G269.3. Witch harnesses man and leads him to dance. Swiss: Jegerlehner Oberwallis 315 No. 124.
G269.3.1. Witch rides man to dance. North Carolina: Brown Collection I 650.
G269.4. Curse by disappointed witch. Type 410; England, Scotland, Wales, U.S.: Baughman; North Carolina: Brown Collection I 643f.; Philippine: Fansler MAFLS XII 303.
G269.4.1. Curse by other angry ogres or ogresses. Icelandic: *Boberg.
G269.5. Witch causes haunted houses. Kittredge Witchcraft 214, 521, 523, nn. 1 – 6, 18.
G269.6. Witch eats up visitor’s bow. India: *Thompson-Balys.
G269.7. Witch estranges brothers. Eskimo (Greenland): Rink 111.
G269.8. Ship wrecked by witch. (Cf. F420. Icelandic: Corpus Poeticum Boreale I 152; India: Thompson-Balys.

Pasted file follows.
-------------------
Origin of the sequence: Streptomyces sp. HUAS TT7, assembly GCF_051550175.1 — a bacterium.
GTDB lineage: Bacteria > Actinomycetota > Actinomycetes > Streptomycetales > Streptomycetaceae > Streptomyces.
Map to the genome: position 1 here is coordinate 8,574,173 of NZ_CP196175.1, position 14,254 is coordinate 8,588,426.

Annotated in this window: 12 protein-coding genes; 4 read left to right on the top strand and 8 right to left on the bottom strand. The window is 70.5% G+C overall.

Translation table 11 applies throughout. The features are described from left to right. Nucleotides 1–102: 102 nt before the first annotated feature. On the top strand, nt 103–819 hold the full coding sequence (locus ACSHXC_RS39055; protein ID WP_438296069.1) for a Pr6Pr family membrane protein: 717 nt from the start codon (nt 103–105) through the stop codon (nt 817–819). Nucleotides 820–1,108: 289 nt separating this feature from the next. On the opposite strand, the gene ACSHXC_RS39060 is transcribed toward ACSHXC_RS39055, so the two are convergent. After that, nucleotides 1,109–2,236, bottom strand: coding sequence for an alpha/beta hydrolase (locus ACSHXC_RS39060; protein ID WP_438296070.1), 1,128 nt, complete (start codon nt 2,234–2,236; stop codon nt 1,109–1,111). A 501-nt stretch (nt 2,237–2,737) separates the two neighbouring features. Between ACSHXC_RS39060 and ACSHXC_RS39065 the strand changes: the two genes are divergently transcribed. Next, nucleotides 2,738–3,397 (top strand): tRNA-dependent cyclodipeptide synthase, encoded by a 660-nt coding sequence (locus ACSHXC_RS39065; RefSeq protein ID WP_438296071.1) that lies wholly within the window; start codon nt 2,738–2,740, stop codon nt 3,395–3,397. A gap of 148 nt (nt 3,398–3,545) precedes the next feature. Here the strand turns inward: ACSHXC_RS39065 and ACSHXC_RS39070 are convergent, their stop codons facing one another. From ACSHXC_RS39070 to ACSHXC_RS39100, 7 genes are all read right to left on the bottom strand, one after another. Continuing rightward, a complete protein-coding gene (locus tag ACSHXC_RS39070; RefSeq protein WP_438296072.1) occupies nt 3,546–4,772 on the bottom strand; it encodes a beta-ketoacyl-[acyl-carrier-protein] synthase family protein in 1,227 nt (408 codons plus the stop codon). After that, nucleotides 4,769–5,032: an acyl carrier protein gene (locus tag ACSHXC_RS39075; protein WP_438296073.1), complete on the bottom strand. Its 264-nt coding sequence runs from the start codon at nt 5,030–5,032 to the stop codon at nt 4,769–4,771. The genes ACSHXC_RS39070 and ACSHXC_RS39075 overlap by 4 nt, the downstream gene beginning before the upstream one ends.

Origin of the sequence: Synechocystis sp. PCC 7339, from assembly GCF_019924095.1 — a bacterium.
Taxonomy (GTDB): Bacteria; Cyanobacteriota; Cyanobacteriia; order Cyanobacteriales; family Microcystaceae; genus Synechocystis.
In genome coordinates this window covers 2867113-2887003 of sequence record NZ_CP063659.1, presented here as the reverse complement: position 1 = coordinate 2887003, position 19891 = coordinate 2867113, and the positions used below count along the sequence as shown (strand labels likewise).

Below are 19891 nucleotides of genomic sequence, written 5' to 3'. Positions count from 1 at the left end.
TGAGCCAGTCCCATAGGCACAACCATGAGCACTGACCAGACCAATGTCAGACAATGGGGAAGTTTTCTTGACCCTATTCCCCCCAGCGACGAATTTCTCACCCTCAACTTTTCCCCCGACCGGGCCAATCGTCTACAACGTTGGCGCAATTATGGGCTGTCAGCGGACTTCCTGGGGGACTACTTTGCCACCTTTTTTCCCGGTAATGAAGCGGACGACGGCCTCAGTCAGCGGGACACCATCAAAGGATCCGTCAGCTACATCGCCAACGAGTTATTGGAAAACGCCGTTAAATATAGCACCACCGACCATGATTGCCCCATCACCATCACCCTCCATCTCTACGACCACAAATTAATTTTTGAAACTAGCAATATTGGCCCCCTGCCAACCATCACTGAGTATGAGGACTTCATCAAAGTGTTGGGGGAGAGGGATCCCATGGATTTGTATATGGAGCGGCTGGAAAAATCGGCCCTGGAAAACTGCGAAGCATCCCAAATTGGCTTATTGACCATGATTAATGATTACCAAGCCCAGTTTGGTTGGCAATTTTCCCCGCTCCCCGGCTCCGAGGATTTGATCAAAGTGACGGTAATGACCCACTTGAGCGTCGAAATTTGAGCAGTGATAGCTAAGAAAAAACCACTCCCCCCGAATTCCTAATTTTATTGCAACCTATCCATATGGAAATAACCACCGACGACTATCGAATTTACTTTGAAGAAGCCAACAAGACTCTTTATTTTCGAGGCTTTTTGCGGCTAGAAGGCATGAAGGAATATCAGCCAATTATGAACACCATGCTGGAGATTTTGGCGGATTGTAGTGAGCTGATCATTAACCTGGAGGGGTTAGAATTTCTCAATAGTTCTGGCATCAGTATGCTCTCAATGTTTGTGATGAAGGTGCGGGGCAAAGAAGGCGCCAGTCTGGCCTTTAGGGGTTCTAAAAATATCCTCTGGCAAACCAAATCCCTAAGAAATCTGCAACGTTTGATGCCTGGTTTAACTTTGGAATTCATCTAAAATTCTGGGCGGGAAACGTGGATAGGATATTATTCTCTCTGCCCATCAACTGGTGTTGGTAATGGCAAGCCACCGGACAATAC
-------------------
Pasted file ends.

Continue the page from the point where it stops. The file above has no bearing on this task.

G269.9. Witch cuts steaks from hero‘s body. French Canadian: Sister Marie Ursule.
G269.10. Witch punishes person who incurs her ill will. (Cf. G265.4.) England, Scotland, U.S., Wales: *Baughman.
G269.10.1. Witch kills person as punishment. (Cf. D2060ff.) England, Scotland: *Baughman.
G269.11. Witch causes deformity. (Cf. G263.4.3.)
G269.11.1. Witch causes person to become hunchbacked. England: Baughman.
G269.11.2. Witch causes person’s arm to wither. U.S.: Baughman.
G269.12. Witch causes person to break limbs. England: Baughman.
G269.12.1. Witch breaks bridegroom‘s leg when slighted by bride. England: Baughman.
G269.13. Witch causes person to fall from height. Scotland, U.S.: *Baughman.
G269.14. Witch causes person to be burned. England: Baughman.
G269.15. Witch scratches person. England, U.S.: *Baughman.
G269.16. Witch causes gun to explode, injuring person. England: Baughman.